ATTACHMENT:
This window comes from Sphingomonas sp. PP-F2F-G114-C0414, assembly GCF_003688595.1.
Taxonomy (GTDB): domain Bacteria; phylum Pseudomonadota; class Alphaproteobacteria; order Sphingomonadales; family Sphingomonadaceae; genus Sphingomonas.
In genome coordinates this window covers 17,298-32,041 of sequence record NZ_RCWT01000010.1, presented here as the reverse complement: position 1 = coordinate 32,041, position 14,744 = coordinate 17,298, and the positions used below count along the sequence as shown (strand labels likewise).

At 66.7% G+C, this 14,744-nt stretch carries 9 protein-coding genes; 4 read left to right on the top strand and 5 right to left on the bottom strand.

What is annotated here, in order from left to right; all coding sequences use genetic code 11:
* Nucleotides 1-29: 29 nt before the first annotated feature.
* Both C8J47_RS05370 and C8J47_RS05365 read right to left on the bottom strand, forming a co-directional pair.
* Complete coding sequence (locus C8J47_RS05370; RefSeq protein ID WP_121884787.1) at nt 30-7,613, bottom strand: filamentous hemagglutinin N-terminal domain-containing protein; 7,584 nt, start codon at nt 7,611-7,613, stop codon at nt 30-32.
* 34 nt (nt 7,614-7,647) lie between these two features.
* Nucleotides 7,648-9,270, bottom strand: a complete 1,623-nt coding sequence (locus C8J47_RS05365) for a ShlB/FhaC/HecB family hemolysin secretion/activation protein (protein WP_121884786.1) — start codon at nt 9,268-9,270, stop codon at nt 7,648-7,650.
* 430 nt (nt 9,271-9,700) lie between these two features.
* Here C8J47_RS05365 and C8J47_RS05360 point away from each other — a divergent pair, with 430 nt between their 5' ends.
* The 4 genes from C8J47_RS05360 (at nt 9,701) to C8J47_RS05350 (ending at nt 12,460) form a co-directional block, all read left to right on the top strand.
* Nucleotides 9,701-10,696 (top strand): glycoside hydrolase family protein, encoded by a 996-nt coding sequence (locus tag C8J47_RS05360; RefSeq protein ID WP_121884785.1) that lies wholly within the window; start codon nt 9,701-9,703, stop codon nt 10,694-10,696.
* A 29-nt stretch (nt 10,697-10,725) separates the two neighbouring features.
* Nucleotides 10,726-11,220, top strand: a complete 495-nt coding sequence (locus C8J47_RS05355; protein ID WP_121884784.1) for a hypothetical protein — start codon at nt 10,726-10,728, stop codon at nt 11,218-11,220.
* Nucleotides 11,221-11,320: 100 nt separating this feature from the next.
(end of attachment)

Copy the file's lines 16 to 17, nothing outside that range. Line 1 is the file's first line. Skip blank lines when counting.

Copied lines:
* Nucleotides 10,726-11,220, top strand: a complete 495-nt coding sequence (locus C8J47_RS05355; protein ID WP_121884784.1) for a hypothetical protein — start codon at nt 10,726-10,728, stop codon at nt 11,218-11,220.
* Nucleotides 11,221-11,320: 100 nt separating this feature from the next.